Domestic violence is an abhorrent act that plagues many households in America. The national spotlight has been on domestic violence ever since the infamous Ray Rice elevator video was released to the public. Here are some sobering facts:
- More than 60% of domestic violence incidents occur in the home.
- More than 3 million children witness domestic violence in their own households every year.
- Domestic violence costs more than $37 billion a year; this includes law enforcement involvement, medical and mental health treatment, legal work, and lost work productivity for companies.
Typically, when people talk about domestic violence, the focus tends to be on adult relationships (i.e. boyfriends and girlfriends, or husbands and wives). Although this tends to be the norm, abuse isn’t exclusive to adults and also includes children.
Child abuse is an incredibly heinous act and as a society we’ve passed laws that are aimed at stopping this problem. “Failure to protect” laws penalize parents that fail to protect their children from abuse. The purpose behind these laws is to deter mothers in abusive relationships from staying or being complacent.
Although the goal of failure to protect laws is noble, the reality is actually harmful to children and mothers. Prosecutors want to send the message that mothers need to be held accountable and should protect their children from domestic abuse at any cost. While domestic abuse advocates believe the real message is that abusers should be held less accountable for their actions compared to “bad” mothers that stay in abusive relationships.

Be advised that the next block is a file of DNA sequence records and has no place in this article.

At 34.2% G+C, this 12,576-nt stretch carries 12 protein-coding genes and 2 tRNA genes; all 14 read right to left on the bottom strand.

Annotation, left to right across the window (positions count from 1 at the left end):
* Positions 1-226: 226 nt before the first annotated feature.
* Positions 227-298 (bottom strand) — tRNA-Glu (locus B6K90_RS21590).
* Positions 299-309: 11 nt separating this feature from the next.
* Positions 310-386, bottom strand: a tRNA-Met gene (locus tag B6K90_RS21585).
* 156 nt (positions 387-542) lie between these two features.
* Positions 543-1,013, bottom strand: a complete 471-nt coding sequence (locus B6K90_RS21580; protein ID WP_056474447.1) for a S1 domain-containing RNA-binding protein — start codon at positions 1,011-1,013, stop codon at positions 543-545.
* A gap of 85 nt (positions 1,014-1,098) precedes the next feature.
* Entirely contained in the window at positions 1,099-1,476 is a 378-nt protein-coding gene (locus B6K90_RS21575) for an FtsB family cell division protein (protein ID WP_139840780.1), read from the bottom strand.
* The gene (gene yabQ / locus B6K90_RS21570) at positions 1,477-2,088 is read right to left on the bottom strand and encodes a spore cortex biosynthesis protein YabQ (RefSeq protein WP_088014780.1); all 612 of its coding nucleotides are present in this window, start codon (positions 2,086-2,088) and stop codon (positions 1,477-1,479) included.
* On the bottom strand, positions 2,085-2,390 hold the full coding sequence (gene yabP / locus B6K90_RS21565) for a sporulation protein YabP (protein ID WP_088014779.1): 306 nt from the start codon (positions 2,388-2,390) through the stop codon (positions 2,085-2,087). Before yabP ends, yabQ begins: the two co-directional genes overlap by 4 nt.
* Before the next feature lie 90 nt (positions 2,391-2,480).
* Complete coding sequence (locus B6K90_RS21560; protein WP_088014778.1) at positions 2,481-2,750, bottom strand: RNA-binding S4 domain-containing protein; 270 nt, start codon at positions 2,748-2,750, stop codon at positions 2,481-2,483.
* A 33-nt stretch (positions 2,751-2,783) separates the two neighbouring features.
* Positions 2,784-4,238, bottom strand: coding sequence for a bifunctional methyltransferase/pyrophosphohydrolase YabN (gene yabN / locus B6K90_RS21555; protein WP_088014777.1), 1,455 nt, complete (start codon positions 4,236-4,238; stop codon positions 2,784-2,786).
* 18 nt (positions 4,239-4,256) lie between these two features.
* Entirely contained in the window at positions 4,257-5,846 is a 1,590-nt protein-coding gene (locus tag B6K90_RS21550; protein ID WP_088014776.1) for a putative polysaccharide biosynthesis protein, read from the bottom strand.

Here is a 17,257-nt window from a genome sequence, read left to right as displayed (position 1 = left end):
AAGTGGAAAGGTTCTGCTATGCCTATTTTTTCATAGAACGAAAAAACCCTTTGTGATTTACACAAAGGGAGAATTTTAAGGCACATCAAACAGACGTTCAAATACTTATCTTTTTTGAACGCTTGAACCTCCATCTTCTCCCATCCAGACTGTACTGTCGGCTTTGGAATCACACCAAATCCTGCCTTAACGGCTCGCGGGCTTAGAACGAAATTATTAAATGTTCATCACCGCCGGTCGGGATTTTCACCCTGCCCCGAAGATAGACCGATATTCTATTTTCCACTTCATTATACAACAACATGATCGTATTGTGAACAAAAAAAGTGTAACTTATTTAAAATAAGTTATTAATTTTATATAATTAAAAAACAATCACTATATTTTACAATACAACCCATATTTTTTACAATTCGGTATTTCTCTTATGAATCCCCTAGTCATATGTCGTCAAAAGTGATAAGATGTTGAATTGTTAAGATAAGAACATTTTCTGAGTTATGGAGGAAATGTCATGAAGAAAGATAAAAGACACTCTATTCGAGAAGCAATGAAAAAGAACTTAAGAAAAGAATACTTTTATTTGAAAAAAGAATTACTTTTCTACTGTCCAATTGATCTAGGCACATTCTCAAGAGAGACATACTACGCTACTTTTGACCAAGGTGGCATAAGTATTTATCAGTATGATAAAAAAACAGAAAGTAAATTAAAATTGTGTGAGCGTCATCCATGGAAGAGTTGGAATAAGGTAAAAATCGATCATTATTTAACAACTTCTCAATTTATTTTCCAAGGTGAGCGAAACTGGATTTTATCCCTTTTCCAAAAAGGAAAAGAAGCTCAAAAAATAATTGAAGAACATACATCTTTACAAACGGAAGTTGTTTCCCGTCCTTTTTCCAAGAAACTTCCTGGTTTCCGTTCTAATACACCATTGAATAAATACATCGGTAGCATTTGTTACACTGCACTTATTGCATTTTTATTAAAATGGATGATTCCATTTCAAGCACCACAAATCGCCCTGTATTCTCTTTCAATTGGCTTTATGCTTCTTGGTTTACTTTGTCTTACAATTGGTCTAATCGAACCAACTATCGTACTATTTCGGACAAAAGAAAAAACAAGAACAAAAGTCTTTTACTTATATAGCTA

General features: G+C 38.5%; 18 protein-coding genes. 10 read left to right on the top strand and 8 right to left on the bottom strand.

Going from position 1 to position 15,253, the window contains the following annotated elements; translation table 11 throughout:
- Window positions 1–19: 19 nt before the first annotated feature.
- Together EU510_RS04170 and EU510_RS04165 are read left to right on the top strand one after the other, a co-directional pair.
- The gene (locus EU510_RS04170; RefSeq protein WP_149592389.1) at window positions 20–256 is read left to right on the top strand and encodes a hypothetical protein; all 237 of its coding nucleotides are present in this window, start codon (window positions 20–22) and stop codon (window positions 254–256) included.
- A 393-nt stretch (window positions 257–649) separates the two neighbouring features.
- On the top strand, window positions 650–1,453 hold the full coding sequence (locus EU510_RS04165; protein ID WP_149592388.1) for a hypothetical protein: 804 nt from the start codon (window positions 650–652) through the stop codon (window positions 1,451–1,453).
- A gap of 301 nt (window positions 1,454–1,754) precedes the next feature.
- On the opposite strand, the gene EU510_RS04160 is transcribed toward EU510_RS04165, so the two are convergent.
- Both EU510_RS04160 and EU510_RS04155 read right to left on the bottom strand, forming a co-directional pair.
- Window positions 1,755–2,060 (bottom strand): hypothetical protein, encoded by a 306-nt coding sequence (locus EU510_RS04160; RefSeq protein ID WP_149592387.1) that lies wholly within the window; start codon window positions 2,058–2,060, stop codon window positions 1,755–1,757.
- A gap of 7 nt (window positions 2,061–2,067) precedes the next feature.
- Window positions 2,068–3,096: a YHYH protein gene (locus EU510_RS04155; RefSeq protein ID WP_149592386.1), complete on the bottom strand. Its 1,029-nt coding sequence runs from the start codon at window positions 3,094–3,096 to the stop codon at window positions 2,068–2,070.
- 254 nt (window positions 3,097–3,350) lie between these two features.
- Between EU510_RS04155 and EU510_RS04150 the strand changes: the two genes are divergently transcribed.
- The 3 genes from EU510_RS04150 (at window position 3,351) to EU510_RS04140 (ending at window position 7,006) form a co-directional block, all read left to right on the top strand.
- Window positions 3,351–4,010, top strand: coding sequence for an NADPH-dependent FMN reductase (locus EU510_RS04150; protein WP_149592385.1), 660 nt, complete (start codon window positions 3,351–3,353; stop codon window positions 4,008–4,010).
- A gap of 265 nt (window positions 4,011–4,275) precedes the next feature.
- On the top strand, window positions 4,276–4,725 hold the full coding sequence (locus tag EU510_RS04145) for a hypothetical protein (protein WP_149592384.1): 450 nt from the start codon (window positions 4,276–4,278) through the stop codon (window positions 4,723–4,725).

Under failure to protect laws, many mothers have received harsher sentences than their child’s abuser. In the Collin Grant case, his stepfather, who repeatedly raped him, was sentenced to 15 years in prison—his mother was sentenced to 20 years. Arlena Lindley, who even tried to stop her boyfriend from harming her son, received a 45-year prison sentence. In the past decade, 28 mothers have been sentenced to 10 years or more in prison for violating the failure to protect laws in their state. Although these laws were written to deter both fathers and mothers from placing their children in dangerous situations, failure to protect laws disproportionately punish mothers over fathers.
In the end, children aren’t truly helped or protected when mothers are imprisoned for longer sentences than the actual abuser. Collin Grant has stated that he wished he remained silent and would even endured a life time of abuse because he lost his mother during a time when he needed her the most.
Authored by Jessica Tran, LegalMatch Legal Writer